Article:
“Sometimes I felt myself like a secret agent.”
2013, is the 50th year of the assasination. I ask to Mr. Baykam do he believes there is a parallelism between the assasination and the recent events occurred in Turkey. “There is no parallelism, there is sameness.” he replies swiftly, almost like he was forseen it and continues talking about the trials of the military personnel and the journalists in Ergenekon and Balyoz investigations. Those occurences are in similarity with the diversion and deception strategies excercised in United States in 1963. “Unfortunately in Turkey the politics works like that: The people on top of the political pyramid thinks who can stop me? The media. I threaten, buy them or get them fired. Who can stop me? The military. I judge them, bring down internally, I blend my men into their community. Who can stop me? The jurisdiction. I make a coup under the name of democratization using referandum. What about the young generation? I cosh them, I use tear gas on them. Then finally there is no opposition left for me, I can do whatever I want.” Subsequently continues to comentate and says: “In any countries in the world relied on so called liberal economies, nor in United States, nor in France, nor in England, nor in Germany, even if the %10 of the situation happening now in Turkey, concerning economical scandals of the government, occurs, none of the governments wouldn’t have tried to stand against but resigned. They wouldn’t have tried to stand against because they simply couldn’t. Maybe it could be allowed only to the prime minister to retrieve his personal belongings from his office with police guard… as a last favor. However what is done in country, is restricting the journalists to enter police stations and even obstruct them to take their stuff from their lockers in those stations.”.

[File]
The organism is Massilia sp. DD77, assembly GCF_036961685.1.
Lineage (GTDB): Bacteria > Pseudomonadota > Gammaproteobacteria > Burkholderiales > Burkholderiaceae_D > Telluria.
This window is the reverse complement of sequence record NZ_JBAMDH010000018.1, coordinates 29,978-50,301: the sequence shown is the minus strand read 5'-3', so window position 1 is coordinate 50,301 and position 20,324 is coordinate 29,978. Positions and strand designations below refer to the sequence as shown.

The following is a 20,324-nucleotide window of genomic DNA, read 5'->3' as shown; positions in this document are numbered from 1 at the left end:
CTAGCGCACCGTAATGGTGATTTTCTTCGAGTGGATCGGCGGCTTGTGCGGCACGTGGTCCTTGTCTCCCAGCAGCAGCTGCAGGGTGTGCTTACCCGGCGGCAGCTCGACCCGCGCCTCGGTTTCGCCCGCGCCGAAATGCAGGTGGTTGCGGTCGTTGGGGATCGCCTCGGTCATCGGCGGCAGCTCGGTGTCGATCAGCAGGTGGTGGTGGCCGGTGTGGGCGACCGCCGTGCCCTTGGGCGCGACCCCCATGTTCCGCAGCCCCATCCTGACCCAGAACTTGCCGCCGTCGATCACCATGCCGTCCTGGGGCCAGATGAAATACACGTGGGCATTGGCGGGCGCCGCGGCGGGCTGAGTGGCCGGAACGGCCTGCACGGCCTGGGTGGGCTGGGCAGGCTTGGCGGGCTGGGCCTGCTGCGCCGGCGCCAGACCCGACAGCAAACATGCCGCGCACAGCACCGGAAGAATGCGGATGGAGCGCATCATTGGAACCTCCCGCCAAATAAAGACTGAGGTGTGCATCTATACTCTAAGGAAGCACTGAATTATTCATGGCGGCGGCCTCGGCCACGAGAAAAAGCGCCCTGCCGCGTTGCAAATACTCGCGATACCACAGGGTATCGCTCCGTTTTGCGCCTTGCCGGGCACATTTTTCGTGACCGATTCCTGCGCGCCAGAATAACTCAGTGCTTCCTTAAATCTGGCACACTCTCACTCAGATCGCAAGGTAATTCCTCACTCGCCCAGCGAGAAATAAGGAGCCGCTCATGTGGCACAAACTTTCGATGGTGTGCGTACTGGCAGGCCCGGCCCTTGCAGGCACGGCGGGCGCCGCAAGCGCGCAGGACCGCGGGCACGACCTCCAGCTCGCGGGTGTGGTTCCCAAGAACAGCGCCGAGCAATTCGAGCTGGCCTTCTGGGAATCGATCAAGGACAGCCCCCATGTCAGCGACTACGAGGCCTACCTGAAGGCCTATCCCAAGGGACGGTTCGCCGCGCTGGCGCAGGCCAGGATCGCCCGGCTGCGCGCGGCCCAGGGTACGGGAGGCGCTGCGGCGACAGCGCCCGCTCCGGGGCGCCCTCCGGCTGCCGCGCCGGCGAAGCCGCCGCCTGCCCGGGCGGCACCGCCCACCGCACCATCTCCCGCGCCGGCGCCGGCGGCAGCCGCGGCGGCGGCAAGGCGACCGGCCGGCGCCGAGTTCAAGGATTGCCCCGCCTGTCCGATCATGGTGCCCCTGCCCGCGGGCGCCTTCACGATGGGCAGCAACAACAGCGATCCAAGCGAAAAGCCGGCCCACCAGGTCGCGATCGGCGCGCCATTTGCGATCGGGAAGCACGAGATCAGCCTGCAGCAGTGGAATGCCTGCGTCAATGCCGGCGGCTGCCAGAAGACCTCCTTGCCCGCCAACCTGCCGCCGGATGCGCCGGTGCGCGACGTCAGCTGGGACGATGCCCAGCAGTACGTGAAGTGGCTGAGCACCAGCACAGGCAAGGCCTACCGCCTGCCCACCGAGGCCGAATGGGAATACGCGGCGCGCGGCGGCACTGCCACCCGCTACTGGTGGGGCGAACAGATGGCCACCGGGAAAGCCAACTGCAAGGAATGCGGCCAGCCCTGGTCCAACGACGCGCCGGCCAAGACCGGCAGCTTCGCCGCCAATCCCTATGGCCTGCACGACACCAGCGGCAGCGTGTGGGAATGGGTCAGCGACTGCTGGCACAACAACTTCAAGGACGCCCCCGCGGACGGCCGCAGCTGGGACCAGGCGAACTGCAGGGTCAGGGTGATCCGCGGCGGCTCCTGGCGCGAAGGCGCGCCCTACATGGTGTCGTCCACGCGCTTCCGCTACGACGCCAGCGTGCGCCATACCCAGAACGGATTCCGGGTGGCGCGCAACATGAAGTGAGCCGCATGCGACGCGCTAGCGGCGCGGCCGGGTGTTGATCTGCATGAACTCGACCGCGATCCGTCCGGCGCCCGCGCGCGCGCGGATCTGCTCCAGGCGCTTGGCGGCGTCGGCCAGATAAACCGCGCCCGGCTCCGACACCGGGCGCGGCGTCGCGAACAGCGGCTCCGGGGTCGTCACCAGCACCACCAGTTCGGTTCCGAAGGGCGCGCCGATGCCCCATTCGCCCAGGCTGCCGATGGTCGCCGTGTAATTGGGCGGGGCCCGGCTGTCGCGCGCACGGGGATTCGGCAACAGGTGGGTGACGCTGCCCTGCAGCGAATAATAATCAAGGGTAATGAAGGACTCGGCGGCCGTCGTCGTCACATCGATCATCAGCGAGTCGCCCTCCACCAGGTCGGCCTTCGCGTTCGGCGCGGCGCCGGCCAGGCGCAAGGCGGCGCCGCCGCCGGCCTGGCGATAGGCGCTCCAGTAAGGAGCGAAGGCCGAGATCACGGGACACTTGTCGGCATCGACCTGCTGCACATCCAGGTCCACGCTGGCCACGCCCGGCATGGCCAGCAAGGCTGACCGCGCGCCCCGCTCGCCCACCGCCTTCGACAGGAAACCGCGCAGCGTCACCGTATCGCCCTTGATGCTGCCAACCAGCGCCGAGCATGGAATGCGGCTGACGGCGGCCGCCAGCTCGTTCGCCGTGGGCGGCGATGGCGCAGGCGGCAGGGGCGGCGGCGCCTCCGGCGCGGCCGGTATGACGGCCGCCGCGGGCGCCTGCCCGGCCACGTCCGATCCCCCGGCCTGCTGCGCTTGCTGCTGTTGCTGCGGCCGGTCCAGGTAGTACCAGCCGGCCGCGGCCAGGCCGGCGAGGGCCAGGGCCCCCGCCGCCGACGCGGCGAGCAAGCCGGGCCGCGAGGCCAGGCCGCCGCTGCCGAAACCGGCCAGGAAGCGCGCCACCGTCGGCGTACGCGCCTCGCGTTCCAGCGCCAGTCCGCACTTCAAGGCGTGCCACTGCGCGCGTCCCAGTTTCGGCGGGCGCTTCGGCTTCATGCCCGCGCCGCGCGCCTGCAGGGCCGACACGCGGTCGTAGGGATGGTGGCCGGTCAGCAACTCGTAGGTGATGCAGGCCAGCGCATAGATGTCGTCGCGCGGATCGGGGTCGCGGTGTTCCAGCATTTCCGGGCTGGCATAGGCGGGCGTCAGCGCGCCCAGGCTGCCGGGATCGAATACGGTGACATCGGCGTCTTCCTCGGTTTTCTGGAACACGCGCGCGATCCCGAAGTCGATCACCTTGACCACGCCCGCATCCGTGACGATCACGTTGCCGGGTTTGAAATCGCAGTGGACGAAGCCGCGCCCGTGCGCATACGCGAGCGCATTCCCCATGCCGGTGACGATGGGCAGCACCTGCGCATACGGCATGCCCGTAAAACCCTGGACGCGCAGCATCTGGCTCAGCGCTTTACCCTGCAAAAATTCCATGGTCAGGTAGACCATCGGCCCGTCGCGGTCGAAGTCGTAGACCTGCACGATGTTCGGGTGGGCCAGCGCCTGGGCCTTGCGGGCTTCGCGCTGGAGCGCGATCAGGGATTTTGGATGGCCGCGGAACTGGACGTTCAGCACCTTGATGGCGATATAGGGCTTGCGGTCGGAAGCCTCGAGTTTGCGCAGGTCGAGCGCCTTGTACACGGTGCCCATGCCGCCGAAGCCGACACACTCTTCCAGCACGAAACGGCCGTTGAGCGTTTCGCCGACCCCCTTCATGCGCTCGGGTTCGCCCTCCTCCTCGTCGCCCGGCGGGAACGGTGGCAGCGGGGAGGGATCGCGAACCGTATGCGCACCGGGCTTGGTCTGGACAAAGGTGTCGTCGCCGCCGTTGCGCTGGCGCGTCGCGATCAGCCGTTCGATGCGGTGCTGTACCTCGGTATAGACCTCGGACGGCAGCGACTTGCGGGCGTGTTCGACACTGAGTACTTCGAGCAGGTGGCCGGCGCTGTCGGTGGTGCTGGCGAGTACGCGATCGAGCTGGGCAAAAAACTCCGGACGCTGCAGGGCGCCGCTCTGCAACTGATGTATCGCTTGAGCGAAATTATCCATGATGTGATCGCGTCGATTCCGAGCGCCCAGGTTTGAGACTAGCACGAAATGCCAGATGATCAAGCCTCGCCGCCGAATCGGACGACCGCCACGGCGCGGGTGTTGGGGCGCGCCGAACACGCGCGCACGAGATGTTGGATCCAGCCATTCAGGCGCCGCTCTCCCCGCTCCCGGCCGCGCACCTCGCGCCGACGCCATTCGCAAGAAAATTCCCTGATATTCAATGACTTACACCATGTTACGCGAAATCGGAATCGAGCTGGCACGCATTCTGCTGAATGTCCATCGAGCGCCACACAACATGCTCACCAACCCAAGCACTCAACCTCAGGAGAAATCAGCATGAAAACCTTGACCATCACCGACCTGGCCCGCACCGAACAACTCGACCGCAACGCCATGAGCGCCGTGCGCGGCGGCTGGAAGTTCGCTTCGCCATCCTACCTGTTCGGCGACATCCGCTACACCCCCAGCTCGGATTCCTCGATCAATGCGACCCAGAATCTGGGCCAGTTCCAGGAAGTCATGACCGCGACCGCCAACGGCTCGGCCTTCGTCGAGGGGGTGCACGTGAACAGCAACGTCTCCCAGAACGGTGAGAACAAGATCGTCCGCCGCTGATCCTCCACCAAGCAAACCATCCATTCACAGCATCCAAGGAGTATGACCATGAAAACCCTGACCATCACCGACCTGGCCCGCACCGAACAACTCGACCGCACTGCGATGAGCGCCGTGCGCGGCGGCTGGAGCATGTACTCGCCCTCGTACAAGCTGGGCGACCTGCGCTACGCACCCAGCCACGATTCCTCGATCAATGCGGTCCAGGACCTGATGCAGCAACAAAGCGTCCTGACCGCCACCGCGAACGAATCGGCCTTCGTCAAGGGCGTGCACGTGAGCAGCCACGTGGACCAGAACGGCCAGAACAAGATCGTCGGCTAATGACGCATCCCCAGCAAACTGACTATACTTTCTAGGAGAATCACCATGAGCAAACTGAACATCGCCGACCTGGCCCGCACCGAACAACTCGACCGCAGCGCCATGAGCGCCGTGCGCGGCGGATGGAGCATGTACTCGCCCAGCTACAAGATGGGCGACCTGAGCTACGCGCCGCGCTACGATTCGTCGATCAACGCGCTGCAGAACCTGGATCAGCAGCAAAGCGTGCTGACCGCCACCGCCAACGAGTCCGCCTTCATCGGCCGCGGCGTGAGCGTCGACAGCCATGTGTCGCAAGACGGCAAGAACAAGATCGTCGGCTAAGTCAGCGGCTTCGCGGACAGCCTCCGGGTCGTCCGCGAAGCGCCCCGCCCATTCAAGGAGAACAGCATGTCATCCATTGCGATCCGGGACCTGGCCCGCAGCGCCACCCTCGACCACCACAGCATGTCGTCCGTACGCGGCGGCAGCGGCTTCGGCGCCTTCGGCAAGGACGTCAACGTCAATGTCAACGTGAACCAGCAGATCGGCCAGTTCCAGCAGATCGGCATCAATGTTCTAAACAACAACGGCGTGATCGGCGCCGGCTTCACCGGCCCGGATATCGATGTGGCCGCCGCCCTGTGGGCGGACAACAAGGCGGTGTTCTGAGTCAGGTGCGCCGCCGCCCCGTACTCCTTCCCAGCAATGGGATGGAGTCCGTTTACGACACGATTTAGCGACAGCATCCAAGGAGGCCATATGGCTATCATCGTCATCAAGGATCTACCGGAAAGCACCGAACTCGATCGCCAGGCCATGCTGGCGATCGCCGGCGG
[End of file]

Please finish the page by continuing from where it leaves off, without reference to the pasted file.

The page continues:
The Kennedy assasination is a such black box, such a bottomless pit, that requires to consume lots of time and efforts in order to obtain right information. I ask if Baykam felt himself like a secret agent during this investigation type research. “Sure.” he says. “This event is very important for United States and was attempted to cover up. Sometimes of course I felt myself like a secret agent.”.
“I have to bring order to the course and inside of my own ship.”
Finally I ask “What will Baykam share with us in near future?”. “You will not see, for example an exhibition about World War I or Ergenekon and Balyoz investigations. I prefer to return work more on material, paint, my studio, my innerself, after that kind exhibitions as a result of deep and large studies. After 2 or 4 years another subject of the same kind reveals itself. If you continue to make this kind of researches one after another, you simply destroy yourself, your ability of improve yourself with contemporary thinking. Now I have to look upon myself, my studio, my archive, world and paint. I have to bring order to the course and inside of my own ship.”
In 28 December 2013, Saturday, there will be a panel within Bedri Baykam’s “8 Seconds That Changed The World”. The exhibition can be viewed until 19 January 2014.